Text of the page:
In its first phase, a leader of a ballot must come up with a proposal that cannot conflict with a proposal of an earlier ballot that may already have been decided. To this end, the leader broadcasts a 2.A message to the acceptors and awaits N -- F of their last_accepted values. If all those acceptors responded with None, then the leader is free to choose its own proposal. Otherwise the leader updates its proposal with the one corresponding to the highest ballot number. The leader then moves on to the second round.

To run and check the Paxos code, do the following (leveraging the consensus specification of Figure 29.1):

$ harmony -o consensus.hfa -cN=2 code/consensus.hny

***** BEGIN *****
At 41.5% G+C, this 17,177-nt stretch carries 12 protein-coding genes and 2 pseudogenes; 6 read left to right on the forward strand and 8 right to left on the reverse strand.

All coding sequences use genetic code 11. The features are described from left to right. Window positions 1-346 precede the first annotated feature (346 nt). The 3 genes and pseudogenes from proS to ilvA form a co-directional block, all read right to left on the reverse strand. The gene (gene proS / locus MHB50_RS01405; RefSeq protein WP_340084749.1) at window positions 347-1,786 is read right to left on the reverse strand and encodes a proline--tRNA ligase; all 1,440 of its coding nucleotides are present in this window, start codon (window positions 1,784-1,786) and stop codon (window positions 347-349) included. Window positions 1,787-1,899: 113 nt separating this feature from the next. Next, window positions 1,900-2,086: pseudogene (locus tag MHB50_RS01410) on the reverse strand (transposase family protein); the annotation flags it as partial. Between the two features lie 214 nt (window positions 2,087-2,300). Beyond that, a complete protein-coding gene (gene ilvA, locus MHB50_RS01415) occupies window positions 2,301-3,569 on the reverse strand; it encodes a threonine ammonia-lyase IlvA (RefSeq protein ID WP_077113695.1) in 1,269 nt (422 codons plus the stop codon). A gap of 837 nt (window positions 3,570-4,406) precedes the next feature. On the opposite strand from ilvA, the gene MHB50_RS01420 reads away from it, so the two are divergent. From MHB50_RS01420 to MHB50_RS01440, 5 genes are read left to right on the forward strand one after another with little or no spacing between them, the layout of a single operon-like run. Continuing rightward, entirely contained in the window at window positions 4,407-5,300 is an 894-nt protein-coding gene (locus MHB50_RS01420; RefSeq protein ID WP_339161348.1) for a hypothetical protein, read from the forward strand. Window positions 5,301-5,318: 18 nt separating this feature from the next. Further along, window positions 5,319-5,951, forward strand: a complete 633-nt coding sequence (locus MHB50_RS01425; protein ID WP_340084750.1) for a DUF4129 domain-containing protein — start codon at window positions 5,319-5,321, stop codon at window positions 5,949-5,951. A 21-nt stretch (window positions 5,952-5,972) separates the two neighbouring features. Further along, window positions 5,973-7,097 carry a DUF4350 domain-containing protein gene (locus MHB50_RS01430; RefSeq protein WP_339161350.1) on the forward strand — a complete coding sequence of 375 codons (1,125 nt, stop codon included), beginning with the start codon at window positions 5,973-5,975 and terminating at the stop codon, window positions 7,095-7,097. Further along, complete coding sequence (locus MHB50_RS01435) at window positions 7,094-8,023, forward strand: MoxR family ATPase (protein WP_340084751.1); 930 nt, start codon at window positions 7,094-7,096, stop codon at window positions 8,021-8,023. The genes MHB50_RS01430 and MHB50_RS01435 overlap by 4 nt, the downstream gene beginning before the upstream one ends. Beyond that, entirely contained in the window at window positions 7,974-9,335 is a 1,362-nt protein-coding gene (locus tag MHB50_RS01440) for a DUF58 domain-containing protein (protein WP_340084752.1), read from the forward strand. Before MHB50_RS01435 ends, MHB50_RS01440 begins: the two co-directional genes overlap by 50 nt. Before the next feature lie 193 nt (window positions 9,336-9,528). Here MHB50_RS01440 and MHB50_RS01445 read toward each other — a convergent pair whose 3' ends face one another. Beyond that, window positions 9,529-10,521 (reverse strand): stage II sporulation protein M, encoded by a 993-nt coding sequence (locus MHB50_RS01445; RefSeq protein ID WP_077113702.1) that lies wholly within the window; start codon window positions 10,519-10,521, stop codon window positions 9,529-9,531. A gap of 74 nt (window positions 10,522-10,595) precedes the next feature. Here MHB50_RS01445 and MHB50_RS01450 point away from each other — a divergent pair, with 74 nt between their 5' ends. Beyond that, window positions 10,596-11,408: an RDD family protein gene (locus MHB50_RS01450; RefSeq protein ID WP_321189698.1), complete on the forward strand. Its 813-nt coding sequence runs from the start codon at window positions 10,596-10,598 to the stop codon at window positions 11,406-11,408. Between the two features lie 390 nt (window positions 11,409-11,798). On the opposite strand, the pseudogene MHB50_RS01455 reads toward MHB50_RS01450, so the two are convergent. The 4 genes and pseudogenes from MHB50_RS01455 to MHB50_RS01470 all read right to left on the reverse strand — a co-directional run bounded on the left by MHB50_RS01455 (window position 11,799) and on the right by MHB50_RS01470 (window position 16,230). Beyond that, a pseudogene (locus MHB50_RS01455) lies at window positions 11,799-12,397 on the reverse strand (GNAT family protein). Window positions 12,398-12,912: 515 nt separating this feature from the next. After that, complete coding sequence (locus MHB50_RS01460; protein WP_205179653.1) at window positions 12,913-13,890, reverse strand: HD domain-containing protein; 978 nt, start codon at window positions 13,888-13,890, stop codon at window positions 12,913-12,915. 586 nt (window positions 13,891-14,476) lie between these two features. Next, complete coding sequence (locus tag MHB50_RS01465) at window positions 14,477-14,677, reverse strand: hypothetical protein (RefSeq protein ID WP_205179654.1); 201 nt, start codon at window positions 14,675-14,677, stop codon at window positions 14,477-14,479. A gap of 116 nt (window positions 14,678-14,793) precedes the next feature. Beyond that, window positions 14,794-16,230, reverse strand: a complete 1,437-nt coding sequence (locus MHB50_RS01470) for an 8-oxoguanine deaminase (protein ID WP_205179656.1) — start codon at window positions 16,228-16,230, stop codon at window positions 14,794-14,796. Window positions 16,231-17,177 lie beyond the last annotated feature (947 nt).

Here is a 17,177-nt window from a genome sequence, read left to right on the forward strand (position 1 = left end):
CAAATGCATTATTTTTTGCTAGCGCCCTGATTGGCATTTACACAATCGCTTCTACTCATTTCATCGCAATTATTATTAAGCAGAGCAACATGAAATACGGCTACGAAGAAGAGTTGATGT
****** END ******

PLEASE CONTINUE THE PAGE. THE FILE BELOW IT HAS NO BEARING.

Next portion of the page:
$ harmony -B consensus.hfa code/paxos.hny

You should get a warning that our implementation of Paxos does not generate all possible behaviors. This is because we only run the protocol for a finite number of ballots, and therefore at least one of the ballots will be successful. With an unlimited number of ballots, Paxos may never decide unless you make some liveness assumptions.


30.1 Perhaps the trickiest detail of the algorithm is that, in LineĀ 29 of Figure 30.1, the leader selects the proposal with the highest ballot number it receives. Replace the max operator in that statement with choose and see if it finds a problem. First try with \(\texttt{NBALLOTS} = 2\) and then with \(\texttt{NBALLOTS} = 3\). (Warning, the latter may take a long time.) If it finds a problem, analyze the output and see what went wrong.

30.2 Missing Link: paxosbroken.hny discusses a buggy version of Paxos. In this version, the responses to the second phase are matched not by ballot number but by the value of the proposal. Implement this version and, using Harmony, find the problem this causes.